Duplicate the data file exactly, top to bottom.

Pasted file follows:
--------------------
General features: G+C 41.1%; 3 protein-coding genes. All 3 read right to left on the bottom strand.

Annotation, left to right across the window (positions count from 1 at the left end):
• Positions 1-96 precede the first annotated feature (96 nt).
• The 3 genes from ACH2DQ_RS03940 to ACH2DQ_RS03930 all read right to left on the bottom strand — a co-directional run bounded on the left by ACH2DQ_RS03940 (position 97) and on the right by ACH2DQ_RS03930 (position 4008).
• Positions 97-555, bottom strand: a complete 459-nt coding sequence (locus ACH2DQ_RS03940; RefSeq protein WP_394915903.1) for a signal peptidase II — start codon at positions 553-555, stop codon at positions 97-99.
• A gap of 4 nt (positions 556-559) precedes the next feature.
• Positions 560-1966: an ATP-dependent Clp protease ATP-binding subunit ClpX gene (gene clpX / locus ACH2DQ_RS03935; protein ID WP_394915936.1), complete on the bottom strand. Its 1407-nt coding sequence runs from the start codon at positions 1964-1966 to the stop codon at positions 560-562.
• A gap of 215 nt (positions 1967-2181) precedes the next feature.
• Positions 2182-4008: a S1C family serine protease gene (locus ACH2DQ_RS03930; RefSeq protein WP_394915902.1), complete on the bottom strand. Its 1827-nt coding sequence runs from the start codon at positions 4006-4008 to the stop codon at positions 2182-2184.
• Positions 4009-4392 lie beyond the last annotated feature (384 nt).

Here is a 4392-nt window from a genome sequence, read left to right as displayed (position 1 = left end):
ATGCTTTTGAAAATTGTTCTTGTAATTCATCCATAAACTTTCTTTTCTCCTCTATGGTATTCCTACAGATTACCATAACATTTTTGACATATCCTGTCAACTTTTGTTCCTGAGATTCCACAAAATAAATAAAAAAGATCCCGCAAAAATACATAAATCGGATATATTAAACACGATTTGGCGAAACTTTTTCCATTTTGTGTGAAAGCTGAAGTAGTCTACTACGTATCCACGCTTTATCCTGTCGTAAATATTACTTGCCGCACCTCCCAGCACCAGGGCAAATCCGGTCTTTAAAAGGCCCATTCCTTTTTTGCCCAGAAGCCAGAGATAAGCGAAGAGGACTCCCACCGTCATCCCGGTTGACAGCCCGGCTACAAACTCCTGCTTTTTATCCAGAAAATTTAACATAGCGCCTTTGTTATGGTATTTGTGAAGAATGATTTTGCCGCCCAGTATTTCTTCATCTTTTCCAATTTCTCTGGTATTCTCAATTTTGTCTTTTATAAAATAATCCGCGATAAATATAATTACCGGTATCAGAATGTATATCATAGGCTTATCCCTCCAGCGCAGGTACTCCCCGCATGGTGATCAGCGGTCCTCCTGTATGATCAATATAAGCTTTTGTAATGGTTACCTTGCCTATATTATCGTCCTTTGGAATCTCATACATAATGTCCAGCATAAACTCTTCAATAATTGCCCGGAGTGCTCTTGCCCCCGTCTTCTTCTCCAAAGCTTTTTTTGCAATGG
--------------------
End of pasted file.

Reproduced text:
General features: G+C 41.1%; 3 protein-coding genes. All 3 read right to left on the bottom strand.

Annotation, left to right across the window (positions count from 1 at the left end):
• Positions 1-96 precede the first annotated feature (96 nt).
• The 3 genes from ACH2DQ_RS03940 to ACH2DQ_RS03930 all read right to left on the bottom strand — a co-directional run bounded on the left by ACH2DQ_RS03940 (position 97) and on the right by ACH2DQ_RS03930 (position 4008).
• Positions 97-555, bottom strand: a complete 459-nt coding sequence (locus ACH2DQ_RS03940; RefSeq protein WP_394915903.1) for a signal peptidase II — start codon at positions 553-555, stop codon at positions 97-99.
• A gap of 4 nt (positions 556-559) precedes the next feature.
• Positions 560-1966: an ATP-dependent Clp protease ATP-binding subunit ClpX gene (gene clpX / locus ACH2DQ_RS03935; protein ID WP_394915936.1), complete on the bottom strand. Its 1407-nt coding sequence runs from the start codon at positions 1964-1966 to the stop codon at positions 560-562.
• A gap of 215 nt (positions 1967-2181) precedes the next feature.
• Positions 2182-4008: a S1C family serine protease gene (locus ACH2DQ_RS03930; RefSeq protein WP_394915902.1), complete on the bottom strand. Its 1827-nt coding sequence runs from the start codon at positions 4006-4008 to the stop codon at positions 2182-2184.
• Positions 4009-4392 lie beyond the last annotated feature (384 nt).

Here is a 4392-nt window from a genome sequence, read left to right as displayed (position 1 = left end):
ATGCTTTTGAAAATTGTTCTTGTAATTCATCCATAAACTTTCTTTTCTCCTCTATGGTATTCCTACAGATTACCATAACATTTTTGACATATCCTGTCAACTTTTGTTCCTGAGATTCCACAAAATAAATAAAAAAGATCCCGCAAAAATACATAAATCGGATATATTAAACACGATTTGGCGAAACTTTTTCCATTTTGTGTGAAAGCTGAAGTAGTCTACTACGTATCCACGCTTTATCCTGTCGTAAATATTACTTGCCGCACCTCCCAGCACCAGGGCAAATCCGGTCTTTAAAAGGCCCATTCCTTTTTTGCCCAGAAGCCAGAGATAAGCGAAGAGGACTCCCACCGTCATCCCGGTTGACAGCCCGGCTACAAACTCCTGCTTTTTATCCAGAAAATTTAACATAGCGCCTTTGTTATGGTATTTGTGAAGAATGATTTTGCCGCCCAGTATTTCTTCATCTTTTCCAATTTCTCTGGTATTCTCAATTTTGTCTTTTATAAAATAATCCGCGATAAATATAATTACCGGTATCAGAATGTATATCATAGGCTTATCCCTCCAGCGCAGGTACTCCCCGCATGGTGATCAGCGGTCCTCCTGTATGATCAATATAAGCTTTTGTAATGGTTACCTTGCCTATATTATCGTCCTTTGGAATCTCATACATAATGTCCAGCATAAACTCTTCAATAATTGCCCGGAGTGCTCTTGCCCCCGTCTTCTTCTCCAAAGCTTTTTTTGCAATGG